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Adventures in Aipotu
By Sanat Mohanty
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Adventures in Aipotu: Episode 4, Part 2

After a while, God continued, "Even if the religious wars that had not sprouted all over, I would have perhaps decide not to go and intervene. Sometimes, when I am disappointed I think humans have too much intelligence and too little wisdom for their own good. The human civilization will not grow mature if I intervene every time there is a problem. In fact, I have begun to realize that any intervention only affects the maturity of the human civilization. I go down there, intervene, things are good for a short while and then everything falls back to how they were. The only way the human civilization will do well - or even survive - is by a collective increase in wisdom. The existence of one or two supermen will not help. There have been circumstances in your history where one or two supermen have attempted to lead the civilization to a wiser state of life. Mahatma Gandhi was one such man and Martin Luther King was another. Yet civilizations have reverted to mayhem."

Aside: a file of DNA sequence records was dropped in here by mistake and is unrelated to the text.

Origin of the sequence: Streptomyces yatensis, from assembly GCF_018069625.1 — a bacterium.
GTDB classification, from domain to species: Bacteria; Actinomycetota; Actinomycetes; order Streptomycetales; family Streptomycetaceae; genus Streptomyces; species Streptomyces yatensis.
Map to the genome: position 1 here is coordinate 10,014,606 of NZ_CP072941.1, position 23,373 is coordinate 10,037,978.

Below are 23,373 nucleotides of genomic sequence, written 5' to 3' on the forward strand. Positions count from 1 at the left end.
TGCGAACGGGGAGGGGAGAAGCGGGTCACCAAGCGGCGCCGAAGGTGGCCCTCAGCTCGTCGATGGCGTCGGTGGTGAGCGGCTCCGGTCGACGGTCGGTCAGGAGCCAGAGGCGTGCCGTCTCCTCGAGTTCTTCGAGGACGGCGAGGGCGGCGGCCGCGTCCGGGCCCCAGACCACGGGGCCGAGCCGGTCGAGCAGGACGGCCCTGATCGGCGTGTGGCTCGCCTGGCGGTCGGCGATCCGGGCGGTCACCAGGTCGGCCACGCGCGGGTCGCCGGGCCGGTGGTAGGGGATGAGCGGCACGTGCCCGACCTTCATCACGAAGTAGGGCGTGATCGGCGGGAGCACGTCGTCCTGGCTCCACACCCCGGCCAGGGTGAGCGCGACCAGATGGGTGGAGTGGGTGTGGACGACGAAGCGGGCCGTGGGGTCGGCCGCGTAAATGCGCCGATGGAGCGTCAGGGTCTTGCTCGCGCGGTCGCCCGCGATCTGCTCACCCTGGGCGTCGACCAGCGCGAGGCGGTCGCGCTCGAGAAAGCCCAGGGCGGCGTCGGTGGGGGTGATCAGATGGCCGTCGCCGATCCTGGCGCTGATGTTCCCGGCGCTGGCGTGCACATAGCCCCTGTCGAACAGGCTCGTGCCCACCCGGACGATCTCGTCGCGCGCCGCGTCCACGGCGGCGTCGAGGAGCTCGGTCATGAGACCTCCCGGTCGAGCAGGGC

"I sometimes wonder whether this human civilization stands upside down, on its head. It bothers me that humans have not been able to solve the two most basic questions of living together, namely, to share their things or to distribute their resources appropriately and to resolve their arguments or conflicts without killing each other. It is indeed even more ironic since these are the two things parents teach their children before they teach them anything else. Before you know math and science, you are taught to share your toys with your siblings and not to fight. Yet…", God trailed off.